Unfortunately the shape of hulls most suitable for gliding is not compatible with the classical forms for displacement sailing. Thus at a low speed, or rather, before reaching the gliding speed, the hull is generally subject to strong wave resistance, whirlpools and to annoying sprays of water. Prior to reaching gliding speed the bow remains suspended in the air, resistance increases considerably and, if there is no power reserve, the boat meets a barrier against speed that it cannot overcome. If, on the other hand, there is still extra power available, the hull could overcome the 'bucklè in the resistance curve, its speed would increase considerably and the crest of the bow wave would move to the stern.
Many are right in saying that at this point the boat rides up the bow wave, the longitudinal trim angle decreases and speed increases. The hull increases speed considerably without requiring a further increase of power; we could say that gliding speed has been reached, although it is certainly not the maximum possible speed.
A boat is gliding when the water touches the bottom only inside the chine. The greater the distance between maximum speed and gliding speed, the better the boat will behave because increased resistance due to dirt on the underbody, to a rough sea, to any extra load, to adverse winds, would not be enough to prevent gliding. Thus when one buys a boat it is important to know the maximum speed and gliding speed with full load.
There is a factor that is often forgotten that regards small ships: the roll period. A small stable boat has a roll period of around 2,3 seconds. This means that, for a wide range of sea conditions, the period of the wave will be greater than that of the boat. The period of a wave of 30 metres is, in fact, 4,5 seconds, the period of a wave of 85 metres is around 7 seconds. With a head or following sea the natural period of the boat is not influenced by the wave period; with an athwart or abeam sea, the meeting period between that of the boat and the wave will also depend on the speed of the wave. When this meeting period, which could be thought of as the time passing between two successive wave impacts, is greater than that of the boat, the latter will tend to jump with the period of the wave. So, if the boat has the same period as the wave, the natural periods of the hull and the wave can become synchronised, causing problems which are much more serious than those resulting from a short period of oscillation not in sync with that of the waves. Small boats, therefore, would find themselves in conditions of forced roll and their oscillations will be governed by the sea rather than by the shape of hull, much more often than the big ones, whose natural roll period is greater in the long run. For many sea conditions, then, the boat with greater r-a (index of static stability) will be more stable than that with less r-a. It is important that stability, in particular transverse stability, is sought through the correct hull proportions, sufficient width and not through the empirical correction of the ballast.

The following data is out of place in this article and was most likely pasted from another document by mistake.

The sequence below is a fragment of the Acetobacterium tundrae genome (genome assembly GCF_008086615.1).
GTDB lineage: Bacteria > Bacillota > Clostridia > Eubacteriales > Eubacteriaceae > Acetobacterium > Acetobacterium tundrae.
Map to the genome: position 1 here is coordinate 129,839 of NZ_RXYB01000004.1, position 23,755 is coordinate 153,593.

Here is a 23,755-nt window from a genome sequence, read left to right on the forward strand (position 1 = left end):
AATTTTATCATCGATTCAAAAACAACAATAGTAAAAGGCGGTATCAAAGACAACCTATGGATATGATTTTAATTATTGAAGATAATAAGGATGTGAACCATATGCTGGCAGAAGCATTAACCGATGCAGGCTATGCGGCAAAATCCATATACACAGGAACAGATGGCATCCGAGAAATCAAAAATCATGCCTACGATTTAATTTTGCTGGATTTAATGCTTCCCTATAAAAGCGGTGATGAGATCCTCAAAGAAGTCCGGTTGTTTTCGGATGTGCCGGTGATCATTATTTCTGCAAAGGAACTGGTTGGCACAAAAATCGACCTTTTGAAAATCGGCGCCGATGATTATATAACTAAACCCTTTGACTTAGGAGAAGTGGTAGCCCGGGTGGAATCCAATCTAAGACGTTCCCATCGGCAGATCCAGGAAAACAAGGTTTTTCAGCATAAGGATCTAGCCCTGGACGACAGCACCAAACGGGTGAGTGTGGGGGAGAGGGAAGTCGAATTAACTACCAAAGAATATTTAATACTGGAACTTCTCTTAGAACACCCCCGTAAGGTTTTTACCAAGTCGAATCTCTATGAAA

The behaviour of a hull that glides over the sea depends on the following factors: surface and lean of the bottom on the sea, distribution of the pressure on the wet surface, longitudinal position of the centre of pressure and the centre of gravity, longitudinal moment of inertia of the figure of wet underbody and on certain other elements linked to the above factors. When the boat is going fast there must be, obviously, balance between all the horizontal forces, the vertical forces and moments on the longitudinal plane. It happens, however, that a disturbance, even a small one, can alter this balance for a moment. If, for example, the resultant of the dynamic pressure on the bottom passes alternatively from a stern to a bow position of the centre of gravity, the hull is likely to pitch and this pitching is associated with an 'up and down' motion that may develop into a series of cyclic oscillations which are held automatically and which are called 'porpoising' because it imitates the way the porpoises swim.
As readers may have noticed, the position of the centre of gravity is a fundamental element in the design of a gliding hull since this position is linked to the overall behaviour of the boat on the sea both regarding the resistance to motion as well as sailing quality. As we have noted, the centre of buoyancy is the fulcrum through which passes the rotation axis when the boat changes attitude because of embarking, disembarking or a shifting of weight. As a result, the loading of mobile weights (fuel, water and consumer goods) must be done so that the centre of gravity corresponds with the centre of buoyancy of the margin line which is near the boat's centre of gravity.
I hope that this provides some extra help to leisure sailing enthusiasts when choosing a boat.